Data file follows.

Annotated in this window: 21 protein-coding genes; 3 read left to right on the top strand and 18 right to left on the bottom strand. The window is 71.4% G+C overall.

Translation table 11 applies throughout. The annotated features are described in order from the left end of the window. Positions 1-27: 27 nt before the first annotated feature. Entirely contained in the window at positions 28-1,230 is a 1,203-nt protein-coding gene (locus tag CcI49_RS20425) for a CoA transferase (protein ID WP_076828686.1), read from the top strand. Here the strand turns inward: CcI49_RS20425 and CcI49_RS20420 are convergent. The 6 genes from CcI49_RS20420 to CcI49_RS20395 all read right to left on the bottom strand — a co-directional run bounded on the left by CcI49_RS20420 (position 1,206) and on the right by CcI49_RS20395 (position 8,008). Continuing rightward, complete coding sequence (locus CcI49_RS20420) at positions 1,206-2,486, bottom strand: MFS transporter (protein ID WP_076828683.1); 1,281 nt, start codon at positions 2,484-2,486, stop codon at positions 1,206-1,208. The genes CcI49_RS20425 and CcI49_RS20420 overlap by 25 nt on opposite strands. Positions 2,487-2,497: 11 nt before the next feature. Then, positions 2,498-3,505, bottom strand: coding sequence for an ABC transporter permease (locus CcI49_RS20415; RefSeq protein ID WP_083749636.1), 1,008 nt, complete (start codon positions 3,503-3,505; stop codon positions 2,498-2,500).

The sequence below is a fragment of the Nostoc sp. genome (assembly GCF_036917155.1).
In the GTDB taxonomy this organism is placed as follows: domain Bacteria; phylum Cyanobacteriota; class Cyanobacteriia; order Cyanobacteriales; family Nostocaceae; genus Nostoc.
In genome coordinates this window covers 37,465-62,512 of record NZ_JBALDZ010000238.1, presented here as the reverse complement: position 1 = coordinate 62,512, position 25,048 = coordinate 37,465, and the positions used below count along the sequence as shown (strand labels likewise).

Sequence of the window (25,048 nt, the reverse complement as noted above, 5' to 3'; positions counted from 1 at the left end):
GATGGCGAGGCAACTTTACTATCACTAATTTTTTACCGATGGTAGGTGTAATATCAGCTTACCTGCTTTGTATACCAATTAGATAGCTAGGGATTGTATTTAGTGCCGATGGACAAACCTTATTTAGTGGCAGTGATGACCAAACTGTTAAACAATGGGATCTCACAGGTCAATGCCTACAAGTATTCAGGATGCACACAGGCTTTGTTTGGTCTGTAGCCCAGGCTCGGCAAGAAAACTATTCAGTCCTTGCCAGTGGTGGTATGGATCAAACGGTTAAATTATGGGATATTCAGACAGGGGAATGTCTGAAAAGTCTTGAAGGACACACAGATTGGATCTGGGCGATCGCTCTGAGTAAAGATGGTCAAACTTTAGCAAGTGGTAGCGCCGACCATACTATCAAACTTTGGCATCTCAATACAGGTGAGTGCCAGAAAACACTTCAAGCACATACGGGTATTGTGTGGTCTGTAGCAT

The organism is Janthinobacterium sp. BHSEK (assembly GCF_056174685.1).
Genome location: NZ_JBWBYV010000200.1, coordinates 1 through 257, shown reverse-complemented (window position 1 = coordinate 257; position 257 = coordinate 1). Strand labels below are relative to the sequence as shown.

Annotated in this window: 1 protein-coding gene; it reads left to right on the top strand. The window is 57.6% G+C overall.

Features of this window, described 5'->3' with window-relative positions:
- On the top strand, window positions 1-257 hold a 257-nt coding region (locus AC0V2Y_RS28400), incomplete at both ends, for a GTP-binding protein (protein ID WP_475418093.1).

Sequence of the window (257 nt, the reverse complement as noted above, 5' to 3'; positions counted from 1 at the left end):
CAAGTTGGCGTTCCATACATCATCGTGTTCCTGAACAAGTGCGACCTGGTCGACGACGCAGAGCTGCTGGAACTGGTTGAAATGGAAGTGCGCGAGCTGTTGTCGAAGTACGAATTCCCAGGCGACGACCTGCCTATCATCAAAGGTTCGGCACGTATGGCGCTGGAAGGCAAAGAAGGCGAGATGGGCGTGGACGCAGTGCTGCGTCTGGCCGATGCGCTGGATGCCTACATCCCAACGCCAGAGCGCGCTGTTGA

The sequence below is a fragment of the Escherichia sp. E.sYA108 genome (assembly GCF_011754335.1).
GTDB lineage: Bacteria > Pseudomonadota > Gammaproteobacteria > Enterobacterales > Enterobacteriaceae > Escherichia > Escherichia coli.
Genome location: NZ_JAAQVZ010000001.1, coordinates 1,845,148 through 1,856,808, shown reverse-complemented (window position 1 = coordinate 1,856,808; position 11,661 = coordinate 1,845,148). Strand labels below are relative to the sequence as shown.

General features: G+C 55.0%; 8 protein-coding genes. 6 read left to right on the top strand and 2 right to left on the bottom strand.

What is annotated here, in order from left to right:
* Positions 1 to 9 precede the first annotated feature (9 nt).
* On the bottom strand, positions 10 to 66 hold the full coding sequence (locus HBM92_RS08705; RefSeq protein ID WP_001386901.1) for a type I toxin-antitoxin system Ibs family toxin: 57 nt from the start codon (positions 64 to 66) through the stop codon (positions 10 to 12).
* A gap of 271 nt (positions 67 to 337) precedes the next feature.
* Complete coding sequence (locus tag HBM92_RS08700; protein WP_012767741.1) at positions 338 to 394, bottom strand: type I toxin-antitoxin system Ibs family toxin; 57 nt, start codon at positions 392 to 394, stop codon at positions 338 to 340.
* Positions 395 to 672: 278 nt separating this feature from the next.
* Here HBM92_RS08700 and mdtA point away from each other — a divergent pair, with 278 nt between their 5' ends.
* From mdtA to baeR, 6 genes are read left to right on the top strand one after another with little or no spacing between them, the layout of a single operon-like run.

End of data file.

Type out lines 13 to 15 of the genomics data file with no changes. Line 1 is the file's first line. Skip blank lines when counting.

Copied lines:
Sequence of the window (257 nt, the reverse complement as noted above, 5' to 3'; positions counted from 1 at the left end):
CAAGTTGGCGTTCCATACATCATCGTGTTCCTGAACAAGTGCGACCTGGTCGACGACGCAGAGCTGCTGGAACTGGTTGAAATGGAAGTGCGCGAGCTGTTGTCGAAGTACGAATTCCCAGGCGACGACCTGCCTATCATCAAAGGTTCGGCACGTATGGCGCTGGAAGGCAAAGAAGGCGAGATGGGCGTGGACGCAGTGCTGCGTCTGGCCGATGCGCTGGATGCCTACATCCCAACGCCAGAGCGCGCTGTTGA

The sequence below is a fragment of the Escherichia sp. E.sYA108 genome (assembly GCF_011754335.1).